January 19, 2009

The Energy Tax Code

Aside from the question of pricing the externalities of carbon emissions, a key question about the future of US energy policy is whether the existing tax code is well-suited for promoting a sustainable system of energy. This Oil Drum post provides a good overview of what the situation is like now. Here's the nickel version:
  • The tax code is not at all generous with respect to investments in the electric grid. The effective tax rate on these investments is very close to the unadjusted statutory tax rate of about 39%. If investment is to be encouraged in the electric grid, Dr. Metcalf believes that this tax rate must be lowered.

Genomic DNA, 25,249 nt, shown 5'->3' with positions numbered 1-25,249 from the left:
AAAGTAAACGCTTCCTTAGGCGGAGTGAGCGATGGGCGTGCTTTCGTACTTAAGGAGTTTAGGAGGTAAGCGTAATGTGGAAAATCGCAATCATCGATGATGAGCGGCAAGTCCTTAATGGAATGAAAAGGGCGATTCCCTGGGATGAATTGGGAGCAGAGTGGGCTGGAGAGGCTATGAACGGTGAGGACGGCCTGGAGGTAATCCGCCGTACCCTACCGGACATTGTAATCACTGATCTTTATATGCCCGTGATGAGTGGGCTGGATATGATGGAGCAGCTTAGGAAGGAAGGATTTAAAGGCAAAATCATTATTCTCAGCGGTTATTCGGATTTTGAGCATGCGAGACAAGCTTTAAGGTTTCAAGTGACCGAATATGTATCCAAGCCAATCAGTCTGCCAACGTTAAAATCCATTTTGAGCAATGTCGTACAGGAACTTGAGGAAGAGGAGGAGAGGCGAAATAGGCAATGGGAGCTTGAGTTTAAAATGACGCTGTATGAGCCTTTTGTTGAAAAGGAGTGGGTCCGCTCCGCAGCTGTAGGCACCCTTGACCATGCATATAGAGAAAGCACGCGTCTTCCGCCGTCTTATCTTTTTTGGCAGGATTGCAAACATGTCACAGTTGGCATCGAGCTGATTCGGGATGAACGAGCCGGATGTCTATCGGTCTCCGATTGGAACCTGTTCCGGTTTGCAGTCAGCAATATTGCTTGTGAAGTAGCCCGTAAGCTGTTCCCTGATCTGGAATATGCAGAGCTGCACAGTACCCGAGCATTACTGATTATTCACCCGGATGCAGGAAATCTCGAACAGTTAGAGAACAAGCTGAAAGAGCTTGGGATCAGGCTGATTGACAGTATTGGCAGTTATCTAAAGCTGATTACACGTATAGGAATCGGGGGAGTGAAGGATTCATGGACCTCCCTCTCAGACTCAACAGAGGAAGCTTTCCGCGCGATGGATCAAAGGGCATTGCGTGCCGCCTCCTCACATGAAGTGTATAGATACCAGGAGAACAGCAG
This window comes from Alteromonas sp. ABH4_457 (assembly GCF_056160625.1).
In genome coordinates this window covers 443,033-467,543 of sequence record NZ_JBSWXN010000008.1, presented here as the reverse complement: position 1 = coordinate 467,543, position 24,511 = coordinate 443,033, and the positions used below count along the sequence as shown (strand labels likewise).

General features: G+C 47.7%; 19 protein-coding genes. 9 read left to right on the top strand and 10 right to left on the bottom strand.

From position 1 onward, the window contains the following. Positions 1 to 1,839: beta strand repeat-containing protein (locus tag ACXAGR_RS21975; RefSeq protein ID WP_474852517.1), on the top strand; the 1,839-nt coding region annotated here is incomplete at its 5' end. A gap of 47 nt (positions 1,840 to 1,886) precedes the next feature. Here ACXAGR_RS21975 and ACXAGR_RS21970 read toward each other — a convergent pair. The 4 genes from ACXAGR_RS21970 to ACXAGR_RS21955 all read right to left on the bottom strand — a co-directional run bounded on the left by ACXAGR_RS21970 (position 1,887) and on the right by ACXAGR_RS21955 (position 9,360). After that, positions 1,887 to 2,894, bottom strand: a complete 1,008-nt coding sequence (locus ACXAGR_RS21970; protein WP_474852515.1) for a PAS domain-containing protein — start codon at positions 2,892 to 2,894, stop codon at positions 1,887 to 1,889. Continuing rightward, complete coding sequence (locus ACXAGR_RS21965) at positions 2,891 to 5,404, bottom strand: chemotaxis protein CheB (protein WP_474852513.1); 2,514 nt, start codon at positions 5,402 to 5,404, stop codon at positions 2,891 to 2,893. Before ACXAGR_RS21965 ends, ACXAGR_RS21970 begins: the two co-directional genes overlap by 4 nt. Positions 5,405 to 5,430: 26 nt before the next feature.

• The current tax code, especially since enactment of the Energy Policy Act of 2005, strongly encourages investment in nuclear, wind, and solar power, which enjoy tax subsidies ranging from nearly 100 percent, for nuclear, to more than 200 percent, for solar. In other words, tax subsidies for these forms of energy generation are sufficiently generous that investors may use them to offset tax liabilities for capital gains and income derived from non-energy investments. The telephone discussion indicated that these provisions are not currently working as intended for wind and solar, because of lack of "tax appetite".

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